I would say that this knowledge of different realities and socio-economic contexts has been the basis of my progression as a consultant in this area. Also, and already as a team, we have benefited from a positive conjuncture of work opportunities, provided, in the first instance, by the challenges that cohesion policies defined by the European Union and its member states cyclically pose to regions and local authorities, but also by the need for external support that many of the portuguese municipalities have in view of the multiple competencies they have in the administrative management of the territory.
Just to finish this subject, we have had the opportunity to develop some projects funded by the European Union and the Inter-American Development Bank, which made us get to know new work cultures and territorial challenges that make us develop new approaches to action.
2. How did you become interested in studying the territory and all its components?
Although it may sound a bit cliché, this interest arises since I was a child. The truth is that since I was young I was involved in local associations linked to sports and culture and, as such, I was gaining a relationship with the associative movement and with the importance that the local community has in promoting change in local actions. I also come from a city (Ovar), where these associative movements are quite strong and have always been united in the defense of causes that affected the local population. As such, this close relationship and the context in which I was inserted contributed to this interest in the public cause.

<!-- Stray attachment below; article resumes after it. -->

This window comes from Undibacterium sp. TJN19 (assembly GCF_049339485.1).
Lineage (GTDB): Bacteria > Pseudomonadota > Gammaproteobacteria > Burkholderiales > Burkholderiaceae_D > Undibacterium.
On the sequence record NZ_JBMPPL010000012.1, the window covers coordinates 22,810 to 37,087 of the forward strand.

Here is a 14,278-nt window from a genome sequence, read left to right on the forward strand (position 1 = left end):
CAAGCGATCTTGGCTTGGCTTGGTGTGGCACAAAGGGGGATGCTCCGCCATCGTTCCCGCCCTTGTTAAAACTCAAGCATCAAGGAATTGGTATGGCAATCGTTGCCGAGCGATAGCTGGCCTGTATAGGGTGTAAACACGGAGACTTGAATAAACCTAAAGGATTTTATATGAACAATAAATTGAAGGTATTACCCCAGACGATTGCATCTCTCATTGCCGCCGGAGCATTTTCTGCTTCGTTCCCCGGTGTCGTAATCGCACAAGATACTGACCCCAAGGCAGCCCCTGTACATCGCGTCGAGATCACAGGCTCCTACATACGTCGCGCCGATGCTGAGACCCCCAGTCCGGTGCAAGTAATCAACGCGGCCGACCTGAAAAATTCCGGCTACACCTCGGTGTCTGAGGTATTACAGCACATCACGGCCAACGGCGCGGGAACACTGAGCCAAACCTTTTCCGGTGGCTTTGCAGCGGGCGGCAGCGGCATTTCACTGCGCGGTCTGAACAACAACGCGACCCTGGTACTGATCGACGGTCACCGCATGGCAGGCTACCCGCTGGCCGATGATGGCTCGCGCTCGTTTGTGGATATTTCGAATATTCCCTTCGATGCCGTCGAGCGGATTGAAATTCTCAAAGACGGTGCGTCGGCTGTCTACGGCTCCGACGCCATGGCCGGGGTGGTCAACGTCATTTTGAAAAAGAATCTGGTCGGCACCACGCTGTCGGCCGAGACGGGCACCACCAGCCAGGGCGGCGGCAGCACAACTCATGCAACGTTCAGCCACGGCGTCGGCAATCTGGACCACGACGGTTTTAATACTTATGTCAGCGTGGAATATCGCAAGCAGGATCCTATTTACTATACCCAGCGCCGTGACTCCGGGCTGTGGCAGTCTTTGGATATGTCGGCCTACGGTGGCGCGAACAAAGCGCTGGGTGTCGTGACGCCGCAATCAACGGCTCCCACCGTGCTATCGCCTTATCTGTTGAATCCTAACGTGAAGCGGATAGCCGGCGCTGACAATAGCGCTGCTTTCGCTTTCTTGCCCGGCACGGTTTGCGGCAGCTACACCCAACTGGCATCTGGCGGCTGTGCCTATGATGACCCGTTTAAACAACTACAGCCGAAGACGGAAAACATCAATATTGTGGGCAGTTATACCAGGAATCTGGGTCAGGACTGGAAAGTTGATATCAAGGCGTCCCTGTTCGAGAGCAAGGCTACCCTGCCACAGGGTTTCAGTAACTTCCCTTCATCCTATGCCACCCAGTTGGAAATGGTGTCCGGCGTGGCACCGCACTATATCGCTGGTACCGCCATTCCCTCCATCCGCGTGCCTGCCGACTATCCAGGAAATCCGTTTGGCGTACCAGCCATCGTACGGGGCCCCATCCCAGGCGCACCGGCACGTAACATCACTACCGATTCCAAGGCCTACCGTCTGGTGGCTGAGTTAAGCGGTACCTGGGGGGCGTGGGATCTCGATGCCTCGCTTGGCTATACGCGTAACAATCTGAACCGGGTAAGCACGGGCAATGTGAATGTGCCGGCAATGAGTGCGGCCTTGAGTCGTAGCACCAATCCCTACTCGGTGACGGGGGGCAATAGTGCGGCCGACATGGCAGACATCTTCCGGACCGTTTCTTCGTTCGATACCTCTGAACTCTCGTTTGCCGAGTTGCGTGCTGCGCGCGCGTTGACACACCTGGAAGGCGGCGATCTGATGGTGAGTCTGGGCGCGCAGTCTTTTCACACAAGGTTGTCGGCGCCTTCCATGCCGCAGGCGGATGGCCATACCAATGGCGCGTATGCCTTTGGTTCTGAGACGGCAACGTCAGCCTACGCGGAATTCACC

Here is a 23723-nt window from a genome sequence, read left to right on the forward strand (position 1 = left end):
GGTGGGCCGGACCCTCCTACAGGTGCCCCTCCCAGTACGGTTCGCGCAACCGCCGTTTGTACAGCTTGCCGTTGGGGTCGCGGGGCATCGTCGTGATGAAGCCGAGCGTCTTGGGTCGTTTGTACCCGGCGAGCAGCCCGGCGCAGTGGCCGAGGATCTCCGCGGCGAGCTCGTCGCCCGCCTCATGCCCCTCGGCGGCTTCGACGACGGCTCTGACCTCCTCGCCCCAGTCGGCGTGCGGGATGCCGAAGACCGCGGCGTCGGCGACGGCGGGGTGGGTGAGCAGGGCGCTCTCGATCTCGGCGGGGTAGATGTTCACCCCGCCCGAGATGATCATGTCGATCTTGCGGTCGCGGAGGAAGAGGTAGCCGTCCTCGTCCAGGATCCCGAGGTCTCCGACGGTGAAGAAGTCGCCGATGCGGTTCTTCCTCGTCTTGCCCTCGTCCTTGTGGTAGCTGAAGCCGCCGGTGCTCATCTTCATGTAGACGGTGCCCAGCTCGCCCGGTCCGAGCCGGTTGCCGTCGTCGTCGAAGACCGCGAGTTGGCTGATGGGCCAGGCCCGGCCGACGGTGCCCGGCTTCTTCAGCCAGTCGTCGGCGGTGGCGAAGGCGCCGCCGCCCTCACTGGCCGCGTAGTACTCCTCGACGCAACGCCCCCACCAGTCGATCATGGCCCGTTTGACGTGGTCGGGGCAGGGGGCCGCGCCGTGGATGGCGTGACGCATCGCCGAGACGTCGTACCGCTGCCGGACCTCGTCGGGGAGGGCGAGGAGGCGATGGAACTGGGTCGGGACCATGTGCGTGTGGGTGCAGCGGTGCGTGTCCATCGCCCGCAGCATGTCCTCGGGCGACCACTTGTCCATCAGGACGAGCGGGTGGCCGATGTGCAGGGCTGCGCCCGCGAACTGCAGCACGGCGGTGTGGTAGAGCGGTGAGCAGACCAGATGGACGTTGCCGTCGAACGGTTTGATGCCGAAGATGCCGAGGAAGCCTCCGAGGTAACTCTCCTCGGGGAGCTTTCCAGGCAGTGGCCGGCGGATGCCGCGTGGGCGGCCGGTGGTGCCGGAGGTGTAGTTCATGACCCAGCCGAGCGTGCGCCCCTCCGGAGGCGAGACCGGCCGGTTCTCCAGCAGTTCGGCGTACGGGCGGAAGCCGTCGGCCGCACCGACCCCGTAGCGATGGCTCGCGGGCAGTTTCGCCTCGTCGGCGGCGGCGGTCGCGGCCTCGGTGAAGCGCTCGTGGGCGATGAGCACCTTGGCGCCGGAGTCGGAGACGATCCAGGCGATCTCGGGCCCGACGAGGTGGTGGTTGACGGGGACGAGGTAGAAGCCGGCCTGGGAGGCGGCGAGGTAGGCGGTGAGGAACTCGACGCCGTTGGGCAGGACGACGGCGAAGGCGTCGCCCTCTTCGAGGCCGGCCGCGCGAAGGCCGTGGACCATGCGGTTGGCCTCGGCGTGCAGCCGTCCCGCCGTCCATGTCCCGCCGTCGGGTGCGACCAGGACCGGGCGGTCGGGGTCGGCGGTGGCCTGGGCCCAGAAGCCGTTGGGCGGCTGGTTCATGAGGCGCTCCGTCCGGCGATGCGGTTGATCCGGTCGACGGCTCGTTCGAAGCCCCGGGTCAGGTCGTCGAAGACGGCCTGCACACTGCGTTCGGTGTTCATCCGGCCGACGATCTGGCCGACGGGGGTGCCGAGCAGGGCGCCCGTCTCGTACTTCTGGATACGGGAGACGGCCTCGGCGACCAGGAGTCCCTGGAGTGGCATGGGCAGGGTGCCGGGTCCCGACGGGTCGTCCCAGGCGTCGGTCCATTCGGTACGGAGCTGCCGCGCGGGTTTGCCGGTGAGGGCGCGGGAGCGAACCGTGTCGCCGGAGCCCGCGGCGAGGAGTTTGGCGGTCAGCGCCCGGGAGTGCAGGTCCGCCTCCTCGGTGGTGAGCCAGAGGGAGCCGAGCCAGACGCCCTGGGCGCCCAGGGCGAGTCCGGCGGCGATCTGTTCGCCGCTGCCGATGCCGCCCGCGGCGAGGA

It is important to mention that, as I grew older and became more mature in understanding certain issues and problems that contribute to and/or affect the development of “the land”, I began to realize what path I would have to follow (if I wanted to be an agent of change) and, as such, what scientific areas I would have to know and master. I think that's where this interest came from.